I had some idea about the history of Christianity before joining A N. I had heard of the crusades, inquisitions and the witch hunt but I had no idea that these things were driving people to atheism and that the atheists strongly hated bible, Jesus and Christianity. Although I am an atheist, I did not and do not feel any hate for religion and god. I always read that Jesus was peace loving and that was my impression of him. After joining AN, I noticed the strong dislikes of the atheists and that set me thinking.

The Crusades were religiously sanctioned military campaigns, about 1000 years after Christ. The First Crusade was launched with the approval of  Pope Urban II  to help  the Byzantine emperor, with the latent purpose of restoring Christian control of the Holy Land of Jerusalem from Muslim rule. Thirty five years before this, Pope Alexander II had given his blessing to Christians to start wars against the Muslims by granting a papal standard and an indulgence to those who were killed in the war. A crusader received a cross from the hands of the pope or his delegate, and was considered a "soldier of the Church". The crusaders were assured of remission of sin and were told that by retaking Jerusalem they would go straight to heaven after death.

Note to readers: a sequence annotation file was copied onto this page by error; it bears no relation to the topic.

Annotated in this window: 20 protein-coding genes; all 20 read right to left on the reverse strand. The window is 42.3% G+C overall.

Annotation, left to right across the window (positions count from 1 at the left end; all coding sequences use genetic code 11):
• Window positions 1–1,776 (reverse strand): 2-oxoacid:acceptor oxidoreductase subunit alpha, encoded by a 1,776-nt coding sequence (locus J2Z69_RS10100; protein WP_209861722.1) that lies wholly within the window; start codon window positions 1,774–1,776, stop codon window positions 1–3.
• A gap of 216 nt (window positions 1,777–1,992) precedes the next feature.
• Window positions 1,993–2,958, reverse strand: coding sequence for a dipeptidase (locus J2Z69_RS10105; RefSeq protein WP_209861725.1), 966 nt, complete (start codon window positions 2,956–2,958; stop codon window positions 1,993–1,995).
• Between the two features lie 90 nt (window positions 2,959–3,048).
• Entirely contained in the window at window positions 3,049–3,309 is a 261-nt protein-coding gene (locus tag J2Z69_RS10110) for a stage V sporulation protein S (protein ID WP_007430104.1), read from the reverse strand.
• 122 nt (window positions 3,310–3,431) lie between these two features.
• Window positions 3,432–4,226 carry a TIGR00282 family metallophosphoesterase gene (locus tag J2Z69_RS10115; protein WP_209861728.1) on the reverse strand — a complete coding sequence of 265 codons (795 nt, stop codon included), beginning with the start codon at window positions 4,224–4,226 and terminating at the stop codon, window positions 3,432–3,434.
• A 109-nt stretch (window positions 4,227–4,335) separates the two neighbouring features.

Muslims were the other part of these wars and were no less brutal than the Christians. Both religions were interested in Jerusalem and in prosylytisation and the target for prosylytisation for each of them were the Jews. This created a serious conflict of interests. In reality, both the Christians and the Muslims were two mobs of savages, who were further intoxicated by religion. They would have anyway fought each other for historical or political reasons even if there was no mention of any violence in the Bible. The religious establishments of both the religions also played a great part by instigating their respective followers. If Islam had not come into existence, there would not have been any conflict of interests and no crusades. The same thing can be said of Christianity also.